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Westwood eager to land first major

European Open champion Lee Westwood has targeted the one piece of silverware so far absent from his burgeoning trophy cabinet - a major title.

Westwood's victory at the K Club, where he came from seven shots behind Darren Clarke on the final day, was his third of the season and second in Europe in the space of just eight days.

The 26-year-old Worksop golfer has already captured 16 titles worldwide in three years and is now focusing on claiming a maiden major crown, beginning with this month's USPGA at Medinah.

"It's the only thing missing now," said Westwood, who moved to second in the Order of Merit behind Colin Montgomerie after claiming the £226,000 first prize on Monday with his three shot win over Clarke and Australian Peter O'Malley.

"Hopefully I can keep this form going. I'm feeling very confident and I'm hitting a lot of good shots. Every week I hit it a little better.

"After my shoulder injury cleared up I had time to work on my game and it's bearing fruit. Last week was the seventh tournament on the trot and I'm the kind of player who plays better with a lot of competitive golf.

"I've had a good stretch of results finishing fifth, seventh, fifth, 18th in the Open and then 1st and 1st.

"I'm hitting quality shots when it matters. The three wood into the last on Monday wasn't a piece of cake but I started it exactly where I wanted to and drew it into the heart of the green which was not an easy shot when you're under that kind of pressure.

"That was one of my best shots all day and I feel I can play most shots in most circumstances.

"If I get myself into position in the PGA I should be feeling more comfortable than I did at the Masters when I got into that position."

On that occasion at Augusta in April, Westwood found himself joint-leader approaching the back nine before fading over the closing stretch as Jose Maria Olazabal went on to win his second green jacket.

But with confidence soaring following back to back wins, he is confident he will be better able to handle the pressure should he have another chance at Medinah with he and Clarke spurring each other on to greater heights.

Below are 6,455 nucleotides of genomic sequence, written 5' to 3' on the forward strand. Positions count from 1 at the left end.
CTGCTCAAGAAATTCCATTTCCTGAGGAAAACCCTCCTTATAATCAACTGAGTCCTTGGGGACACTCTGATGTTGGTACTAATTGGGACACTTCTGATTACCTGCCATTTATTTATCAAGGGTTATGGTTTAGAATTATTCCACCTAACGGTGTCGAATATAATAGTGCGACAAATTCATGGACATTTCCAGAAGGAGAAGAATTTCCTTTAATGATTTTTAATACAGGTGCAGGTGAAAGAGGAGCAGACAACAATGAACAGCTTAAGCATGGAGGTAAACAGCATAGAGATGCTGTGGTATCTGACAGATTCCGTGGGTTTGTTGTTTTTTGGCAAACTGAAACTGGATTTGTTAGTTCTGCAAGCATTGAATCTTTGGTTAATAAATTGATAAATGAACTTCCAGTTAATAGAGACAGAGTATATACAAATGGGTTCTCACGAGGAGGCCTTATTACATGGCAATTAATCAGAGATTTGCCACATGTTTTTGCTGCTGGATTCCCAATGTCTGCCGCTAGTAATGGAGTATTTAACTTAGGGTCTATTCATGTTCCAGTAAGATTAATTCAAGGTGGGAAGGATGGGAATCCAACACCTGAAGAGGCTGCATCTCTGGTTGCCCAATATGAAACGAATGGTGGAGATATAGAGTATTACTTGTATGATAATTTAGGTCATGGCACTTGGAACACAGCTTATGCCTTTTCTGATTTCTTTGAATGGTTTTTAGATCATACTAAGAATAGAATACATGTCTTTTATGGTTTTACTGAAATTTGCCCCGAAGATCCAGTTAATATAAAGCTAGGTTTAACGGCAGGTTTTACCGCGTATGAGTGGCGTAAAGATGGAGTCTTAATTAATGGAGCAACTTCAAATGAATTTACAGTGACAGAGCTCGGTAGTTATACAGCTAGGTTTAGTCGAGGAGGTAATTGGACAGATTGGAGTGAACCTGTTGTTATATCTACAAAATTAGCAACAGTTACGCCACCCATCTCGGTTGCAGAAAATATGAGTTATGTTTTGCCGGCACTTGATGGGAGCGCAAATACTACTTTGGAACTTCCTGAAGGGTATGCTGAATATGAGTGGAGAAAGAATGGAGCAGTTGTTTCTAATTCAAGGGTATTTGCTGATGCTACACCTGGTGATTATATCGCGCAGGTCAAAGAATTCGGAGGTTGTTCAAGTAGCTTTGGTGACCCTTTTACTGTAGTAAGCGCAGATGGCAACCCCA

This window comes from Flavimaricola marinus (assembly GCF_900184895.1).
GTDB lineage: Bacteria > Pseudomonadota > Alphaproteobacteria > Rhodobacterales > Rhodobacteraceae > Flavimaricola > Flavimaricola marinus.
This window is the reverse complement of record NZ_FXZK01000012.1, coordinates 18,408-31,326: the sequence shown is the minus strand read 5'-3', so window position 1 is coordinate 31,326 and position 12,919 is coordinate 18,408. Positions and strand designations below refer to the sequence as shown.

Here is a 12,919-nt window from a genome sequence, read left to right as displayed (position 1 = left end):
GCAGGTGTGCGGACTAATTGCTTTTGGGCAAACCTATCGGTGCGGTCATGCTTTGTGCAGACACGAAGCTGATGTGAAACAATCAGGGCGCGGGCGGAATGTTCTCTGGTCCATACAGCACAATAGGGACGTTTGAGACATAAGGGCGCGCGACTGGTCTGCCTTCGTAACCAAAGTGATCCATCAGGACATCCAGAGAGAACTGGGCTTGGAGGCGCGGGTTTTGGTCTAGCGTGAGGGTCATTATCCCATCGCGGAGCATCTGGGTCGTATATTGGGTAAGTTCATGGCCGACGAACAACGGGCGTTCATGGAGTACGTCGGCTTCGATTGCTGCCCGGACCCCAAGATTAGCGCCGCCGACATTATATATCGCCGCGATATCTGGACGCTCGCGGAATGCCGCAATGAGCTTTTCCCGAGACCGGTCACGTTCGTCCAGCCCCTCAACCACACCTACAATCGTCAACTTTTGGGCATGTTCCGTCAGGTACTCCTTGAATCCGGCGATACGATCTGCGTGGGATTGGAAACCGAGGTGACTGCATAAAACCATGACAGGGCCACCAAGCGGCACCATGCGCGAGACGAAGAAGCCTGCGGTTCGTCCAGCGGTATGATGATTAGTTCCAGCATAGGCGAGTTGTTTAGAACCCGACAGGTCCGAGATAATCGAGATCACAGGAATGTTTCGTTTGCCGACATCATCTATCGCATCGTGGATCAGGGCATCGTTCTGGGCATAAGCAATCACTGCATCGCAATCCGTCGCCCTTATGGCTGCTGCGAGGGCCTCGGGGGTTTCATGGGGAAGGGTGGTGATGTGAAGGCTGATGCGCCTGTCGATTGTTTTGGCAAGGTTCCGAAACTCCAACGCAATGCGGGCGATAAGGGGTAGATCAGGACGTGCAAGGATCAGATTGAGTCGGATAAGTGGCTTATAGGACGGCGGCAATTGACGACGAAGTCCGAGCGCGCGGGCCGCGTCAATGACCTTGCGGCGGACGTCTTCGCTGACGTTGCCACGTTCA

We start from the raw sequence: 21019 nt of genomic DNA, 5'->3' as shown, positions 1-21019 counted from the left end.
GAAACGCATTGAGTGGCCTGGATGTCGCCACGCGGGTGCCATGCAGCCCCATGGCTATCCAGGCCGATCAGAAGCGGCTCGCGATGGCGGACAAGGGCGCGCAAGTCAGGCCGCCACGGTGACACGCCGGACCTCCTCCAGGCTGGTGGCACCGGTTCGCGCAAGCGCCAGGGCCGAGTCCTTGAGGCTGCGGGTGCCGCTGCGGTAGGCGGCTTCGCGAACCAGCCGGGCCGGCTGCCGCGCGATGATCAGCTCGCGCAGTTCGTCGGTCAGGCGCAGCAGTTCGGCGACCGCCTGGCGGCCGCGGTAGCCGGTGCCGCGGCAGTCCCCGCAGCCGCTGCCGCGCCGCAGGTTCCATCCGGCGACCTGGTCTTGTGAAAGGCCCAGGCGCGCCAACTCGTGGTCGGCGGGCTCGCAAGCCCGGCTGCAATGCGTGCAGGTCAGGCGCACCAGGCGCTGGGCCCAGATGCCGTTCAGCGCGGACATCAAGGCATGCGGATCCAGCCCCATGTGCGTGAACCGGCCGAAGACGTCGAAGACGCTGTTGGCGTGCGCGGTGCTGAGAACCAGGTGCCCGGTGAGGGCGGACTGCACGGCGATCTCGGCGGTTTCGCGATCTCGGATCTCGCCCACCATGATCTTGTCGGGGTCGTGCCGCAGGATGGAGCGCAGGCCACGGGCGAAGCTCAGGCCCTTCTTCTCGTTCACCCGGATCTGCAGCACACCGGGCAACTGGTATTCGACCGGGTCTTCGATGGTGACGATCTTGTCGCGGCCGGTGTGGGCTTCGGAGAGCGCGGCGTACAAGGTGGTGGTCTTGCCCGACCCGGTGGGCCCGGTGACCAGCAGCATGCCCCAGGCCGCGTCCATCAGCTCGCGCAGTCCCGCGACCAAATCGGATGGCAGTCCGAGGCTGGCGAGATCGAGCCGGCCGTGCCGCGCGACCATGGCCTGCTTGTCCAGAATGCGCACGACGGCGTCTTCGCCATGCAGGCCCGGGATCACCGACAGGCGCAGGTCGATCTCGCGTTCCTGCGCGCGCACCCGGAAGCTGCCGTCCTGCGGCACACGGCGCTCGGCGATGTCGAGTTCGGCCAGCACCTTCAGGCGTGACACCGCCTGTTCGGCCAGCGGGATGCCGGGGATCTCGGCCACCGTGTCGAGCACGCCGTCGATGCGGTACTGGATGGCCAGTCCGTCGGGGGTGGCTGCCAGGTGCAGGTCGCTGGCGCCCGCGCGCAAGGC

"We're good friends but it's a healthy rivalry," added Westwood, who will practice with Clarke at Ryder Cup venue Brookline on Sunday. "That's why we're improving so quickly.

"It's no coincidence that Darren played so well here the week after I won in Holland or that I played well after he won the English Open.

"We seem to feed off each other and we can only improve. We both realise that we're going to be in this position a lot more in the future, one week I'm going to win and one week he'll win."

The pair are also hoping to use their friendly rivalry to Europe's benefit by partnering each other when Mark James' side defends the Ryder Cup trophy in Boston in September.

"Darren and I have been ribbing each other, calling each other 'partner' for a few weeks now," Westwood joked.

"When I wasn't playing well he was looking round for another partner and then he didn't play so well I said Sergio Garcia's playing well, he might want to partner me.

"But I think deep down we want to partner each other and hopefully Mark James will do that and hopefully we'll be a formidable combination.

"We certainly make enough birdies on a fourball. We seem to feed off each other, although nothing's been discussed officially."

The one stumbling block is that James may well split the duo and use them to partner rookies in the side, a fact Westwood recognised.

"Yeah, with us being veterans of one Ryder Cup!" he added.

"I don't want to influence Mark if he's got his own ideas, I'm happy to go along with that but I'd like to play with Darren."